Gene Activation
Genes control the growth and development of all organisms—plants and people included. Many of the genes found in plants are also found in animals and other life-forms, providing even more insight into the most basic machinery that is required to be “alive.”

Arguably the most-studied plant in the world is the mouse-eared cress, Arabidopsis thaliana. Its small size and rapid life-cycle (about 50 days) make it ideal for experimental investigation. Arabidopsis was the first plant to have all of its genes sequenced. Individual genes can now be linked with their biochemical functions, providing a road map to understanding plant development across all of plant-kind.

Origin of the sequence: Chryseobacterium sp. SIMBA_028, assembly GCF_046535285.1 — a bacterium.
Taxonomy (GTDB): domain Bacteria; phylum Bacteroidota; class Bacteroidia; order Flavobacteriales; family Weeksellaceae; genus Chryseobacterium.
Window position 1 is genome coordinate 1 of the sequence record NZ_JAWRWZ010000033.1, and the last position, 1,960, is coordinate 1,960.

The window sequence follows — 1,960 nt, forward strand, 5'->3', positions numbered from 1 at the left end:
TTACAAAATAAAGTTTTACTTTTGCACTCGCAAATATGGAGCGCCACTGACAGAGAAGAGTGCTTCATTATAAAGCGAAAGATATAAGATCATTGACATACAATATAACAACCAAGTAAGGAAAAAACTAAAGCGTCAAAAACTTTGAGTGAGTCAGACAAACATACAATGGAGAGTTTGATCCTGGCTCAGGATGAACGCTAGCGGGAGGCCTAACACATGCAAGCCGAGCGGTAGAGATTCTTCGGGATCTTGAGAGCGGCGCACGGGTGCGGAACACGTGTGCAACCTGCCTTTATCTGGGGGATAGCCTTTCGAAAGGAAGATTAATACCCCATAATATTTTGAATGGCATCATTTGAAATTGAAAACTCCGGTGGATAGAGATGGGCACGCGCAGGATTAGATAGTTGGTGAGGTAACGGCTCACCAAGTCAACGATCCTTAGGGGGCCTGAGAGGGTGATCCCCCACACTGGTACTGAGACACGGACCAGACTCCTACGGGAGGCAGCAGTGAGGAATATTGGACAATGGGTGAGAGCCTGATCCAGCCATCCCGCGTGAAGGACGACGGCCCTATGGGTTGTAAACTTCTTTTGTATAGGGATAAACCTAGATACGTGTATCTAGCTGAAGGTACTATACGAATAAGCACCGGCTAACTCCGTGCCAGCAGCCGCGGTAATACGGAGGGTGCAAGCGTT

The movie, Arabidopsis thaliana: A Life shows a plant playing out its 6-week life from germination, through growth, flowering, and seed formation, to ensuing death. The background of color-coded visual data indicates the activation state of genes during each life stage.

The activity of many genes must be finely orchestrated for any individual—plant or human—to successfully grow and develop through all stages of life.

A big elm in a single season might make as many as six million leaves, wholly intricate, without budging an inch;
I couldn’t make one.

– Annie Dillard
Pilgrim at Tinker Creek, 1974

Arabidopsis thaliana: A Life, Roger Hangarter, time-lapse movie

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